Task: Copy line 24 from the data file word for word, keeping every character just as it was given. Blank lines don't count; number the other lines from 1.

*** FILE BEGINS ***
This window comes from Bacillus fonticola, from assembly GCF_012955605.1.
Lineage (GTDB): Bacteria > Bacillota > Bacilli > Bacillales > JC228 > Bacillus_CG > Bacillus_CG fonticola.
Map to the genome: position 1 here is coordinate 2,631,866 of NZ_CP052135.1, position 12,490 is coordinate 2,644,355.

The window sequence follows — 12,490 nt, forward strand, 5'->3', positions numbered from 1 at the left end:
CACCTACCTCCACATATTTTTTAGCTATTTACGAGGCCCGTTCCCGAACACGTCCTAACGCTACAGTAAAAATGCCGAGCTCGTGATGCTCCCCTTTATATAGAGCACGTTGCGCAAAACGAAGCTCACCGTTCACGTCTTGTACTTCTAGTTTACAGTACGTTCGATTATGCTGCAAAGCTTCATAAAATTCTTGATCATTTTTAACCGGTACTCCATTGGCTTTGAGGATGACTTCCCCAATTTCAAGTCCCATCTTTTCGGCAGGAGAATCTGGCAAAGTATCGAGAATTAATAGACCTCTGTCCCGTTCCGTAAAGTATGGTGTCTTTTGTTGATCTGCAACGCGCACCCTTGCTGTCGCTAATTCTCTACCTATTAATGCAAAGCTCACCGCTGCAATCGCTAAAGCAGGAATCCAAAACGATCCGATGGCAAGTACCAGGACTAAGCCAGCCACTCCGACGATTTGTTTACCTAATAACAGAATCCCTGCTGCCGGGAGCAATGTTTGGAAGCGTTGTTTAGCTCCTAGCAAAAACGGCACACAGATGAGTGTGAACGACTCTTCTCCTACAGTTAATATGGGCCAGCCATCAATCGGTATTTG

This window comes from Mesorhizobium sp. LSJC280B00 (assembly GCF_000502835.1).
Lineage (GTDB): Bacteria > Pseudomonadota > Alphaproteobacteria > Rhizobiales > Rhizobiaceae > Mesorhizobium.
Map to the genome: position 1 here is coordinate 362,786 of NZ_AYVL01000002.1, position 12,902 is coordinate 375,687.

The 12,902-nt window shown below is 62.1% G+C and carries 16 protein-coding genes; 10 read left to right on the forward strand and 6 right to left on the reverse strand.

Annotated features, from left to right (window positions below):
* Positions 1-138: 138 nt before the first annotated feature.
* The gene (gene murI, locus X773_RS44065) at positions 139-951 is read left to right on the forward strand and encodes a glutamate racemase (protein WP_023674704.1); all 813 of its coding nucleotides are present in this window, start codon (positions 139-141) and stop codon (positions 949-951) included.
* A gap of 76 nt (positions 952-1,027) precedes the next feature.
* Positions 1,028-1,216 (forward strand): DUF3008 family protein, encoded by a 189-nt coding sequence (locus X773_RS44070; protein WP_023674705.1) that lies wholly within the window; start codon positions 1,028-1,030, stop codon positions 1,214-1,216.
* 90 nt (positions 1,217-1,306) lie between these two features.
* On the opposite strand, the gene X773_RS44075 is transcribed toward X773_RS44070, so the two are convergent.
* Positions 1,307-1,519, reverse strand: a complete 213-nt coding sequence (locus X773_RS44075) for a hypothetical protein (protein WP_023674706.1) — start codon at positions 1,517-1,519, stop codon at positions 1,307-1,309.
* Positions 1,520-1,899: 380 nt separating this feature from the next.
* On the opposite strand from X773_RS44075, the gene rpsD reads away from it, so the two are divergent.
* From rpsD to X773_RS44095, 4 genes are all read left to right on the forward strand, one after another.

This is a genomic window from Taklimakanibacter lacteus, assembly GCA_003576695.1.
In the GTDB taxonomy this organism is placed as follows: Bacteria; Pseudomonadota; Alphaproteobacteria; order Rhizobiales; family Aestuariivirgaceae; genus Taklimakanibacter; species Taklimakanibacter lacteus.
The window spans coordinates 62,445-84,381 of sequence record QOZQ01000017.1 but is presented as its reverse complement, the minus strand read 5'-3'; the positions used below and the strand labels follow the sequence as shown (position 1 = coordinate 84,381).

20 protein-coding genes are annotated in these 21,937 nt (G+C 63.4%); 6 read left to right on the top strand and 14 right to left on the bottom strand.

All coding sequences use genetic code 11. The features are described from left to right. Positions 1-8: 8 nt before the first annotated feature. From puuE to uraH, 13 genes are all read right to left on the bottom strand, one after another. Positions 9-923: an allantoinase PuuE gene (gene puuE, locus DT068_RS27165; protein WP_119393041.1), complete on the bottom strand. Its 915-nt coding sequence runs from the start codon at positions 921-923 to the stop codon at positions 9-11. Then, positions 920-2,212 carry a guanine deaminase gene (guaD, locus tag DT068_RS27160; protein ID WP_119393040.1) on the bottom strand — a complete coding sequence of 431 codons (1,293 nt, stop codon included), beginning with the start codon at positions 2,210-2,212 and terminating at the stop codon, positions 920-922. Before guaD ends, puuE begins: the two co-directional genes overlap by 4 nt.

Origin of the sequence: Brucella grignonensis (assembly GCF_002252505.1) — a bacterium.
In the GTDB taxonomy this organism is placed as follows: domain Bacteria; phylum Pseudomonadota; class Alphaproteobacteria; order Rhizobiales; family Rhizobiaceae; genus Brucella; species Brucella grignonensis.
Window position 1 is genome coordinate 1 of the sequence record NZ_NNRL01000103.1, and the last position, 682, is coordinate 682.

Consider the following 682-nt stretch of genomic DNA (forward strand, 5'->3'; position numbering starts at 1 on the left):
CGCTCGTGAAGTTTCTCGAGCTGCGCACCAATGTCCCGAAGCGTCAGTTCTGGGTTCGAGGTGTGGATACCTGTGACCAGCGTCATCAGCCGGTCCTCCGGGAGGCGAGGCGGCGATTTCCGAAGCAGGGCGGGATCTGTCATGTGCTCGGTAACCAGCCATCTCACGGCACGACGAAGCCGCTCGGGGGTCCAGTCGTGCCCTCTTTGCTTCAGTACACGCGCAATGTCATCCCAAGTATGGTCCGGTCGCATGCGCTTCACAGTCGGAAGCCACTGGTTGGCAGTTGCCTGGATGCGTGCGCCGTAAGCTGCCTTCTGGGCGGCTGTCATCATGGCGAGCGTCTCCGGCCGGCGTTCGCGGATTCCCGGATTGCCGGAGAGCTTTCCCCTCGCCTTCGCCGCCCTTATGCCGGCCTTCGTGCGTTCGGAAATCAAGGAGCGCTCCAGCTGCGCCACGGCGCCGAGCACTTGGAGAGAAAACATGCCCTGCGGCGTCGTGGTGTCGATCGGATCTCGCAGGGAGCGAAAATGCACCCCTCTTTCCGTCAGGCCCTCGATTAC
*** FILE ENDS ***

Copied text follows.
20 protein-coding genes are annotated in these 21,937 nt (G+C 63.4%); 6 read left to right on the top strand and 14 right to left on the bottom strand.